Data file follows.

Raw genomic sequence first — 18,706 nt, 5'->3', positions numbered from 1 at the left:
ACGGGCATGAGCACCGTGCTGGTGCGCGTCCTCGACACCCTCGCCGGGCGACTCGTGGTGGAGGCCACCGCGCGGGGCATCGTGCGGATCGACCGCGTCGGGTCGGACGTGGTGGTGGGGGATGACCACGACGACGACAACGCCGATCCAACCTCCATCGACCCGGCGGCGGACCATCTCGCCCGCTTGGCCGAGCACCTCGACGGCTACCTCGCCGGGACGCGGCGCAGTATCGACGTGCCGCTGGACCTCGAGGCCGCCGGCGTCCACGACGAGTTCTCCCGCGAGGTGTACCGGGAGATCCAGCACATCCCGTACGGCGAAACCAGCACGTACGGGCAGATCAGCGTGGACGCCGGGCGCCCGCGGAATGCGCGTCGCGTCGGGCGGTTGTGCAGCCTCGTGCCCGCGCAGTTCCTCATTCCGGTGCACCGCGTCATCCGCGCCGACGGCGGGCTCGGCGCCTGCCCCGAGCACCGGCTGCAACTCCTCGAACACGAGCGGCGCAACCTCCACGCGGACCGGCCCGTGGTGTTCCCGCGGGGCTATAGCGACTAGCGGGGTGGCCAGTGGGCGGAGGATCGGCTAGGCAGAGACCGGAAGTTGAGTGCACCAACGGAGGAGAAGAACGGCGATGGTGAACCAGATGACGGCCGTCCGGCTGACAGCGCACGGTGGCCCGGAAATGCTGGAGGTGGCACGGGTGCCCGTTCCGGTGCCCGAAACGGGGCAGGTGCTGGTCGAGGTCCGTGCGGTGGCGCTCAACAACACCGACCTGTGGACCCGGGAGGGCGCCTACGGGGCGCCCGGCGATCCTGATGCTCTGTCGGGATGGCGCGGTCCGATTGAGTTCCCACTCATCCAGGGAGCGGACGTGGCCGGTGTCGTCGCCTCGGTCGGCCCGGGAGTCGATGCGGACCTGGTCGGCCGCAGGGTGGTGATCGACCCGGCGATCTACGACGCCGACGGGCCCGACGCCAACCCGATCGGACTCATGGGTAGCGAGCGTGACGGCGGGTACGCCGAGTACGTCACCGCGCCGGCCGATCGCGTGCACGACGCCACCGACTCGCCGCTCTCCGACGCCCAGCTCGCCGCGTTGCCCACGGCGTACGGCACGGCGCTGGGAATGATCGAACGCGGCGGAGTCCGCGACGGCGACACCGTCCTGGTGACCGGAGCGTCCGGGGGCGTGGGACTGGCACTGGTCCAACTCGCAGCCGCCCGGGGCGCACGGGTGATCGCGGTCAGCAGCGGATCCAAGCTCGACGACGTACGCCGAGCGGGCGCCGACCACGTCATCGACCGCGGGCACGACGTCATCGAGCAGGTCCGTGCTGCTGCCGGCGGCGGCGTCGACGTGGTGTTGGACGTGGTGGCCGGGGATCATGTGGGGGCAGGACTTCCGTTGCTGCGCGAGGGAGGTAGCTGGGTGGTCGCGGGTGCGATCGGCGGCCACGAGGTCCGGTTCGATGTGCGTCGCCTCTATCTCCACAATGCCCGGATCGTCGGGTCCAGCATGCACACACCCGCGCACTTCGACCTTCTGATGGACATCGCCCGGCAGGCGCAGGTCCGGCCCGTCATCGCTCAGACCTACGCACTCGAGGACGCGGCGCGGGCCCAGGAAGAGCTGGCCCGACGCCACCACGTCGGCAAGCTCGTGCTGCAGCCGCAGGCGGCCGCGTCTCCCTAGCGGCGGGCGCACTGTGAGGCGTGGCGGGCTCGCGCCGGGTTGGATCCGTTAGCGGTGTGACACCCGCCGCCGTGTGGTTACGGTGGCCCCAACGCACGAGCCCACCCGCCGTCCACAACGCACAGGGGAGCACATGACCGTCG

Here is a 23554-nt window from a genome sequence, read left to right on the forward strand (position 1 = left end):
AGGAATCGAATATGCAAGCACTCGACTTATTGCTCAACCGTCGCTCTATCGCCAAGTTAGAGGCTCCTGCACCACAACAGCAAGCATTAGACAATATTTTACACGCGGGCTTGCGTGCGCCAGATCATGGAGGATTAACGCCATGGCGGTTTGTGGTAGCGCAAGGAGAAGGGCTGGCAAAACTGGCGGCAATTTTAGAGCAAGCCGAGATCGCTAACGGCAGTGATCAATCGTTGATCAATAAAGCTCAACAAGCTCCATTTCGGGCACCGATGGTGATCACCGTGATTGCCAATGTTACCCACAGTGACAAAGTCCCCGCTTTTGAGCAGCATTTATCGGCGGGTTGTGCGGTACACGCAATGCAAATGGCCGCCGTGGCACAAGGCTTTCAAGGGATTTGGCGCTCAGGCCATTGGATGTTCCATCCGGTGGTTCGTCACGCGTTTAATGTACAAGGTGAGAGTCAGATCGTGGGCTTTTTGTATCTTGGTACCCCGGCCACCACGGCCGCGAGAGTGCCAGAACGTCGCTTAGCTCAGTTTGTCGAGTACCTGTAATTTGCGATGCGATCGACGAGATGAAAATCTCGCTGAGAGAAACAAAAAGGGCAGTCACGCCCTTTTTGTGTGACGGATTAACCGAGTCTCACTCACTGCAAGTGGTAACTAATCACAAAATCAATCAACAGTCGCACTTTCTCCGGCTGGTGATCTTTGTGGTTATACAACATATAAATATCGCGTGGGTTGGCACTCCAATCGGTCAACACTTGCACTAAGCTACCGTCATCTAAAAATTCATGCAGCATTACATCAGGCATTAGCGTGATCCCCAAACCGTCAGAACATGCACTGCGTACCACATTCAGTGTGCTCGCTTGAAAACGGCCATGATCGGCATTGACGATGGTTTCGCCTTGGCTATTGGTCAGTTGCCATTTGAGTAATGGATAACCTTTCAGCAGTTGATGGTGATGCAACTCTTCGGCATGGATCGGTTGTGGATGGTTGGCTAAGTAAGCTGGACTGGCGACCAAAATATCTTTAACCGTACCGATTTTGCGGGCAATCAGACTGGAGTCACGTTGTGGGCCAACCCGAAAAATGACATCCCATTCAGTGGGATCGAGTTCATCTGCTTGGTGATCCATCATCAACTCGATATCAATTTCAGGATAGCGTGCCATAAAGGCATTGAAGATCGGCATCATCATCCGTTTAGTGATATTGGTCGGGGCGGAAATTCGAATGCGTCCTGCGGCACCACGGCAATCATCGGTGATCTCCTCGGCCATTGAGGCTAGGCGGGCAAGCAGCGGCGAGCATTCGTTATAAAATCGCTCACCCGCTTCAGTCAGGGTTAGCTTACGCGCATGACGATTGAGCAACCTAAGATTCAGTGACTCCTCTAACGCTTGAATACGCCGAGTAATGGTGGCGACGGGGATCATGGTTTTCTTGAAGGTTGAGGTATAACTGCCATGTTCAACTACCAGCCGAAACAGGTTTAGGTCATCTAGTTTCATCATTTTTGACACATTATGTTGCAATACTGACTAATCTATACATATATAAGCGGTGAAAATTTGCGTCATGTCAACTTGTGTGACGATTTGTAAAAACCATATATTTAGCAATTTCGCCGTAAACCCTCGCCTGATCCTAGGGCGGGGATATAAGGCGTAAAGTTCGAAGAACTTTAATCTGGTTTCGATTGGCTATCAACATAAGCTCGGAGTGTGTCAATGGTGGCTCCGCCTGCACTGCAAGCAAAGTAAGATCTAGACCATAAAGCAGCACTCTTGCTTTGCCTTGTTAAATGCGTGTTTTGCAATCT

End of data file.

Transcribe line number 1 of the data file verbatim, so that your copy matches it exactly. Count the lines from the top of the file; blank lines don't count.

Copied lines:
Raw genomic sequence first — 18,706 nt, 5'->3', positions numbered from 1 at the left: